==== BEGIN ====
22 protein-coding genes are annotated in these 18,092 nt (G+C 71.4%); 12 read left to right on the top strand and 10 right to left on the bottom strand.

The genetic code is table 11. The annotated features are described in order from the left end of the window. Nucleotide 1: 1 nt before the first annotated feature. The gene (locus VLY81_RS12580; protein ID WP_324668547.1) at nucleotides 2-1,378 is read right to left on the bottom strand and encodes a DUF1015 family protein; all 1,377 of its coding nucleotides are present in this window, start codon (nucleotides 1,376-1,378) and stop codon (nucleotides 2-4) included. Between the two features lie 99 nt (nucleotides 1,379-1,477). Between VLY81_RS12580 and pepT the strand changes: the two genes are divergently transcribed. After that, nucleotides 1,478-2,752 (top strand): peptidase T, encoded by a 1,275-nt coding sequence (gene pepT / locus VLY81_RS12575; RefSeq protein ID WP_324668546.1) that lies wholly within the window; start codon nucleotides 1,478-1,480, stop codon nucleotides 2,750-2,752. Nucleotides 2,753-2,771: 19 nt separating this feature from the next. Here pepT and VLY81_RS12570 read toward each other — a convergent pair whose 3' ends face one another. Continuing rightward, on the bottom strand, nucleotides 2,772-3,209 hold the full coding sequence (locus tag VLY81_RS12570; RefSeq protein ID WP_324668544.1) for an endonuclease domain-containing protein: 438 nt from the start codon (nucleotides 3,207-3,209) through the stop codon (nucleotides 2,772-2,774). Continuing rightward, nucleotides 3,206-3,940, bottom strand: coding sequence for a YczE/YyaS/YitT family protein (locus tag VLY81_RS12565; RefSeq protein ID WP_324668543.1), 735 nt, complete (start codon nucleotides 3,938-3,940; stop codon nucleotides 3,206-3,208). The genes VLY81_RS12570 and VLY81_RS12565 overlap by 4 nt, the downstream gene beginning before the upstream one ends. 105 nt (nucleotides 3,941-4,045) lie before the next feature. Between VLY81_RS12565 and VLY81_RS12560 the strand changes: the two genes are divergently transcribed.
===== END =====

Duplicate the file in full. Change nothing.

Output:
22 protein-coding genes are annotated in these 18,092 nt (G+C 71.4%); 12 read left to right on the top strand and 10 right to left on the bottom strand.

The genetic code is table 11. The annotated features are described in order from the left end of the window. Nucleotide 1: 1 nt before the first annotated feature. The gene (locus VLY81_RS12580; protein ID WP_324668547.1) at nucleotides 2-1,378 is read right to left on the bottom strand and encodes a DUF1015 family protein; all 1,377 of its coding nucleotides are present in this window, start codon (nucleotides 1,376-1,378) and stop codon (nucleotides 2-4) included. Between the two features lie 99 nt (nucleotides 1,379-1,477). Between VLY81_RS12580 and pepT the strand changes: the two genes are divergently transcribed. After that, nucleotides 1,478-2,752 (top strand): peptidase T, encoded by a 1,275-nt coding sequence (gene pepT / locus VLY81_RS12575; RefSeq protein ID WP_324668546.1) that lies wholly within the window; start codon nucleotides 1,478-1,480, stop codon nucleotides 2,750-2,752. Nucleotides 2,753-2,771: 19 nt separating this feature from the next. Here pepT and VLY81_RS12570 read toward each other — a convergent pair whose 3' ends face one another. Continuing rightward, on the bottom strand, nucleotides 2,772-3,209 hold the full coding sequence (locus tag VLY81_RS12570; RefSeq protein ID WP_324668544.1) for an endonuclease domain-containing protein: 438 nt from the start codon (nucleotides 3,207-3,209) through the stop codon (nucleotides 2,772-2,774). Continuing rightward, nucleotides 3,206-3,940, bottom strand: coding sequence for a YczE/YyaS/YitT family protein (locus tag VLY81_RS12565; RefSeq protein ID WP_324668543.1), 735 nt, complete (start codon nucleotides 3,938-3,940; stop codon nucleotides 3,206-3,208). The genes VLY81_RS12570 and VLY81_RS12565 overlap by 4 nt, the downstream gene beginning before the upstream one ends. 105 nt (nucleotides 3,941-4,045) lie before the next feature. Between VLY81_RS12565 and VLY81_RS12560 the strand changes: the two genes are divergently transcribed.